Companies are struggling and a debate is raging over whether ad-revenue dependent media companies can grow and thrive in the age of advertising behemoths like Google ($GOOGL) and Facebook ($FB). Amazon ($AMZN), meanwhile, grew its advertising revenue by 60% with analysts pegging its advertising revenue at $4.5b in 2018 - larger than combined revenues of Twitter ($TWTR) and Snapchat's ($SNAP) ad business. David Carey of Hearst Magazines has some thoughts about the future (audio).
Though somewhat redundant given prior pieces he's written, Benedict Evans doubles-down on why so much disruption is going to come from the Big Four. In a word: scale. In another: mobile distribution. Still, it seems - maybe in light of the recent Russian ad-buying scandal - that people are more focused than ever on the Big Four (Five, if you want to include Microsoft ($MSFT)). Indeed, here, The New York Times highlights how even massive companies like Snapchat ($SNAP) andUber are struggling to deal with the behemoths. On point, Google, which has previously invested in Uber, announced earlier this week a $1b investment in Lyft. Snapchat, meanwhile, much to the chagrin of pundits, is marketing an $80 dancing hot dog costume for Halloween. On one hand, it's brilliant to create consumer products based on your digital product. On the other hand, however, when your target market is the millennial, an $80 price point for a Halloween costume strikes as a, uh, a bit rich maybe...?
The ubiquitous Uber-for-X designation doesn't seem so ubiquitous anymore. That's because a lot of those companies have failed or are failing. Take Shyp, for instance, an on-demand logistics/shipping service where couriers came to your home, packaged your wares (Ebay anyone?) and shipped them for you. "Came" being the operative word. The company announced that it's retrenching back to SF, abandoning service in Chicago/LA/NYC. Choice quote (after getting $50mm in venture capital from Kleiner Perkins), "'Investors are looking to put capital into businesses that are cash-flow positive." Funny how that works. With so much "tourist capital" (read: sovereign wealth funds, pension funds, Fidelity Investments in the case of Snapchat ($SNAP)) flowing through venture capital, expect a lot more coverage of "busted tech" to come.
WHAT YOU NEED TO KNOW FROM THE PAST THREE WEEKS (PLAYING CATCH-UP EDITION)
- Distressed Investing Hindsight. Avaya. Phone systems? Who would've guessed this could go wrong? Psssst: don't tell anyone but apparently Avaya and Goodman Networks are apparently in 30-day grace periods.
- Fintech. Cracks in P2P lending by way of bankruptcy (Argon Credit).
- Fraud. Theranos announced that it's letting go 41% of its work force - which we believe is a precursor to bankruptcy. Why file? To sell IP. If they actually even have any. And address litigation. Meanwhile, Snapchat, on the heals of a possible IPO, is being sued for misleading investors. Toss in ethical issues around Hampton Creek and others and we may start seeing some fraud-related bankruptcies a la 2001.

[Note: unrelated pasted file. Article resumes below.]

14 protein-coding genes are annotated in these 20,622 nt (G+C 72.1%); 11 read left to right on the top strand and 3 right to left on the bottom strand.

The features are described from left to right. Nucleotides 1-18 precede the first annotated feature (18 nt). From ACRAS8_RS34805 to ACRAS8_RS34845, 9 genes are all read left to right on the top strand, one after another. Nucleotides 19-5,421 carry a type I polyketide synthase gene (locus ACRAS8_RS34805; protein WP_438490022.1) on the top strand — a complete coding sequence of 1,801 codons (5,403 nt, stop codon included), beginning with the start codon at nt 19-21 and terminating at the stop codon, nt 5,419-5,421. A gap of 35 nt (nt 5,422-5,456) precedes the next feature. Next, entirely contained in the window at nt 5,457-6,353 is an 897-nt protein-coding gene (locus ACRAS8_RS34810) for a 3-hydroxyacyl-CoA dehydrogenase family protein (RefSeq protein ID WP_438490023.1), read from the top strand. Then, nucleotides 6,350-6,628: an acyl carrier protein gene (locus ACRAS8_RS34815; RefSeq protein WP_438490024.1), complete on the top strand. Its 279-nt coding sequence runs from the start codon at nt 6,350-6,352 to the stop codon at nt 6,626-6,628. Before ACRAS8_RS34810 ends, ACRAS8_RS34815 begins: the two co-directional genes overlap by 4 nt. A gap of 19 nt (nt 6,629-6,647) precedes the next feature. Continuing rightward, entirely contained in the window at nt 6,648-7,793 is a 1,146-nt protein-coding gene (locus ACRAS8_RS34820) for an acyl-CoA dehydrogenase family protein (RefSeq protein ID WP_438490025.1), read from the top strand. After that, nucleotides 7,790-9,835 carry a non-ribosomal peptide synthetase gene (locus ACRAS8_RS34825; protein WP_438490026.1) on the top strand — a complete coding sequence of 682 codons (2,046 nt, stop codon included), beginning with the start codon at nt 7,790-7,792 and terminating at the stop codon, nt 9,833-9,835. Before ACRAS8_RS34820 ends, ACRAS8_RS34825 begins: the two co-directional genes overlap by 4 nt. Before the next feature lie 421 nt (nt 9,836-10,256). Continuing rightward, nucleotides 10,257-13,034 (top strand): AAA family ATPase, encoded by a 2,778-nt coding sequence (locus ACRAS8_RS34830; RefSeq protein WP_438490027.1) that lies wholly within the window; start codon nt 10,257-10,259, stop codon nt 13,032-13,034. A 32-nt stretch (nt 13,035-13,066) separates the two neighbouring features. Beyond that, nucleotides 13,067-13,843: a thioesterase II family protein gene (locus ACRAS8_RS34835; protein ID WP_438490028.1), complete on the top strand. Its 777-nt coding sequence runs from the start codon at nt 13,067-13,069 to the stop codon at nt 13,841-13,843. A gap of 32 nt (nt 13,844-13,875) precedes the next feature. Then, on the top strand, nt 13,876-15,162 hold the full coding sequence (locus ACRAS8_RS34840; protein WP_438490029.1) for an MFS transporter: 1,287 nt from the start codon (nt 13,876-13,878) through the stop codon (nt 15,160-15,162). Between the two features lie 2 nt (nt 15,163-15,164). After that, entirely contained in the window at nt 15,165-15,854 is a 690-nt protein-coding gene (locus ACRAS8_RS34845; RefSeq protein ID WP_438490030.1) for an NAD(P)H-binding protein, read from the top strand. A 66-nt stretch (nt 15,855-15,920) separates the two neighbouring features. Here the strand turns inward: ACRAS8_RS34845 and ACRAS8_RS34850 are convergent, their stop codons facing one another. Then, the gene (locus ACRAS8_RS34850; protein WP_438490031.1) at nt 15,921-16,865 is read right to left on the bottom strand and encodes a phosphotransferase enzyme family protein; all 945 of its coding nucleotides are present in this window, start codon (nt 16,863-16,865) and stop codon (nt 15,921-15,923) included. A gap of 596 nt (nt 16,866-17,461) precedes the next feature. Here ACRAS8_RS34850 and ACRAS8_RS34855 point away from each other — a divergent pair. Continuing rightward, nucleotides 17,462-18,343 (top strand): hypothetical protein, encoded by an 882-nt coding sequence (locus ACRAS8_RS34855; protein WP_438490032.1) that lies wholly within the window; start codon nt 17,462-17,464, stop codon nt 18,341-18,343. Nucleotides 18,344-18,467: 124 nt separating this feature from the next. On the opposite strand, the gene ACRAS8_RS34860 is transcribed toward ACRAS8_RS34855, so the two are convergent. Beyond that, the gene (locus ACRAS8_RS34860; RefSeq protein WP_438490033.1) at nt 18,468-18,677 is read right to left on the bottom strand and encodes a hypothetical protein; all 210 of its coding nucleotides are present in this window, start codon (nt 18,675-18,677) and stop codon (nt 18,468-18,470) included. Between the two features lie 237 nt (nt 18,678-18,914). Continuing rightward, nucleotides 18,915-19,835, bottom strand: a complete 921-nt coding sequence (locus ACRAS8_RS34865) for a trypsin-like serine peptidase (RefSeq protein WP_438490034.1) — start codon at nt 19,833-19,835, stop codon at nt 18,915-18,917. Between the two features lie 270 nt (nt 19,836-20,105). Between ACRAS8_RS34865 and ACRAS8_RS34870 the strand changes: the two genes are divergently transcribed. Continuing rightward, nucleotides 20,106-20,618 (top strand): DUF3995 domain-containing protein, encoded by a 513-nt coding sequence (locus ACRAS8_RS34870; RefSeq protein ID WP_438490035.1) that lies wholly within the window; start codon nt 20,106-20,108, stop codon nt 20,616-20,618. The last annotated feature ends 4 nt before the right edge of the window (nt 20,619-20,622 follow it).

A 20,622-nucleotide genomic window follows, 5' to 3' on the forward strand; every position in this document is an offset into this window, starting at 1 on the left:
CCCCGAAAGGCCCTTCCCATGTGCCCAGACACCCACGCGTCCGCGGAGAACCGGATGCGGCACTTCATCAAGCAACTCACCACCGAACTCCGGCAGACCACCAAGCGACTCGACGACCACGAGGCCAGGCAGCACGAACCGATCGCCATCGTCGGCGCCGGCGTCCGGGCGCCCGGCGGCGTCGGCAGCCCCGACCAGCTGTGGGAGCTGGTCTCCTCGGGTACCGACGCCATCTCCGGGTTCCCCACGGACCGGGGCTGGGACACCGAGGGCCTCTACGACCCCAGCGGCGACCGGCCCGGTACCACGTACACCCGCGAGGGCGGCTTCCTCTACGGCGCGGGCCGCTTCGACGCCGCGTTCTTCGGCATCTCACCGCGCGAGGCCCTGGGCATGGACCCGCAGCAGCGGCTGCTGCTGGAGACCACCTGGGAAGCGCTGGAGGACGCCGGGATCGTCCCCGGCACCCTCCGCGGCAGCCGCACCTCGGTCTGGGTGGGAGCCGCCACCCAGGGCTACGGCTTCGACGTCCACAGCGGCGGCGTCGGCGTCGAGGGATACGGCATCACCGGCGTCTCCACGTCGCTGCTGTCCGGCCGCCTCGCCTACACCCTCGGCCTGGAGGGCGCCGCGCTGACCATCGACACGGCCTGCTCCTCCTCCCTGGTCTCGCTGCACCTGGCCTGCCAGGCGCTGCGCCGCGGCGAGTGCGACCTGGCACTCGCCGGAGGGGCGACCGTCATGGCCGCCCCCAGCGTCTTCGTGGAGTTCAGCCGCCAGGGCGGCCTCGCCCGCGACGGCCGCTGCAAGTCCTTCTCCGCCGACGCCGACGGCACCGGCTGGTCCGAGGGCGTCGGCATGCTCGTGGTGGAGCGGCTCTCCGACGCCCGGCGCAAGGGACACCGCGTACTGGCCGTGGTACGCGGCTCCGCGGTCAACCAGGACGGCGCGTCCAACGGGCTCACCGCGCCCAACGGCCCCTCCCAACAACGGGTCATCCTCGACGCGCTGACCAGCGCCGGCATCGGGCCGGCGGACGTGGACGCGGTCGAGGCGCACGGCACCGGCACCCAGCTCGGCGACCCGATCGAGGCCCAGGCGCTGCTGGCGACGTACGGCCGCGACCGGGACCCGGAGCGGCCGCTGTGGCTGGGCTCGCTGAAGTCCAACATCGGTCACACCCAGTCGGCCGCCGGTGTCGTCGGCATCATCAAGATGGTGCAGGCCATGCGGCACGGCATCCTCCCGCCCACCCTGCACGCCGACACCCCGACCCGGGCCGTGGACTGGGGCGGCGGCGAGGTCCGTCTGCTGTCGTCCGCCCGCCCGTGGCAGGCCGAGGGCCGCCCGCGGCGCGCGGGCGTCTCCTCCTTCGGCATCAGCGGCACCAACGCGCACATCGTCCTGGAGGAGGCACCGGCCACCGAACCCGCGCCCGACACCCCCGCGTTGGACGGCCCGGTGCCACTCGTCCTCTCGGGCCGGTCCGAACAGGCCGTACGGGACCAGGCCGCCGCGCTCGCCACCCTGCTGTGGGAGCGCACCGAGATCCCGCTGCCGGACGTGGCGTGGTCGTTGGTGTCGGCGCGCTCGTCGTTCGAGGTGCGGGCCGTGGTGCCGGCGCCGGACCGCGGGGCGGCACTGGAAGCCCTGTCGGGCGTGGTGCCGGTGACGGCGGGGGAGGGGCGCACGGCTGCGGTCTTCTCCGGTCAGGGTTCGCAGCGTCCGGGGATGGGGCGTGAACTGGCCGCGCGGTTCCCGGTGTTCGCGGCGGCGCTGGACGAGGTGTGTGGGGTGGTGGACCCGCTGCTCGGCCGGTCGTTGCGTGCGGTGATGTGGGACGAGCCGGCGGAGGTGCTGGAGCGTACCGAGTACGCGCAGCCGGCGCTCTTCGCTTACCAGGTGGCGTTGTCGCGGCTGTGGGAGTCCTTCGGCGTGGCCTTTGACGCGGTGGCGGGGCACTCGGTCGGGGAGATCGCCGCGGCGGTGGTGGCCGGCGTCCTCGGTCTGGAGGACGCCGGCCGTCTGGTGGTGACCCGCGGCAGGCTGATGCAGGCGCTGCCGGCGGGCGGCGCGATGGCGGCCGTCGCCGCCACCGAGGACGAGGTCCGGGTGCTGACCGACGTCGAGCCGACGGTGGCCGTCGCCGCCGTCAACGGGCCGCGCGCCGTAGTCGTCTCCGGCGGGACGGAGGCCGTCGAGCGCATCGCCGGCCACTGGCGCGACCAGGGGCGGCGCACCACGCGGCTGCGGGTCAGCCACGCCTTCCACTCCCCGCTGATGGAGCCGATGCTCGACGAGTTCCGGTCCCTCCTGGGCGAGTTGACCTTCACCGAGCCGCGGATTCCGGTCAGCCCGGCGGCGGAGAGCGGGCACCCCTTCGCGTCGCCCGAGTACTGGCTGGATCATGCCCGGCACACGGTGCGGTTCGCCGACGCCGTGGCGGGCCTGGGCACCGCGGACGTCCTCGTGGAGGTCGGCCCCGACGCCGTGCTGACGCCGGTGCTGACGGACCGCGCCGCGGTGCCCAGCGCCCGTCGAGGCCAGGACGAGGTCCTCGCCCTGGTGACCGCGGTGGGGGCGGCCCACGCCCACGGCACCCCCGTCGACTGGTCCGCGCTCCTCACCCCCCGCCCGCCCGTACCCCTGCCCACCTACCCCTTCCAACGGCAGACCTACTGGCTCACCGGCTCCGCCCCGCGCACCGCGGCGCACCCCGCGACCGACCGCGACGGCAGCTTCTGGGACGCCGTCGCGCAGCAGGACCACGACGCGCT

- Grocery. Is Kroger's buyout announcement another leading indicator of future distress?
- Media. Ev Williams, founder of Twitter and Medium, acknowledges that the ad-supported media model is broken while significantly cutting headcount. It seems that $150mm VC funding can't help produce a new business model.
- Retail. It looks like the Trump Job Preservation Tour forgot to schedule stops at KMart, Sears and Macy's (meanwhile Sears unloaded Craftsman and JC Penney shed its HQ). Next up: Kohl's? Ugly 20% drop after a nasty comp store sales drop and forecast cut. Apparently, omnichannel customers are the key to the riddle. Meanwhile, Amazon is sniffing around American Apparel (as is Forever 21, reportedly) and Boohoo is focused on Nasty Gal. Gap - mostly due to a 12% comp sales increase at Old Navy - showed positive signs while Neiman Marcus cancelled its IPO, a clear negative.
- Taxi Companies. Uber is the death of traditional taxi companies and new tech companies that support the taxi companies (Karhoo). Which means those companies must really suck since Uber burned $3b in '16.
- Wearables. Pebble. "Acquired." Vinaya. Bankrupt. Does someone want to raise us a Jawbone?
- Fast Forward: With Amazon and Apple in the mix, music streaming services are struggling to make money and Soundcloud may be the closest victim. Restructuring professionals will remember that Rdio already went through bankruptcy and sold to Pandora.
- Fast Forward II: Remember Exco?
- Rewind I: Platinum Partners. It's amazing how funds get away with this nonsense: 17% returns for 13 years.
- Rewind II: Athleisure. Financials-related Uh oh (Finish Line). And bankruptcy-related uh oh (Yogasmoga). But like most things, Amazon gives zero $&%s.
- Rewind III: Coal. Maybe Trump will help the "clean coal" industry after all. And yet solar continues to progress, as does wind (in the UK and elsewhere). Ps, $361 billion is an awfully large number. And now things are progressing on the storage side thanks to Elon Musk.
- Chart of the Week: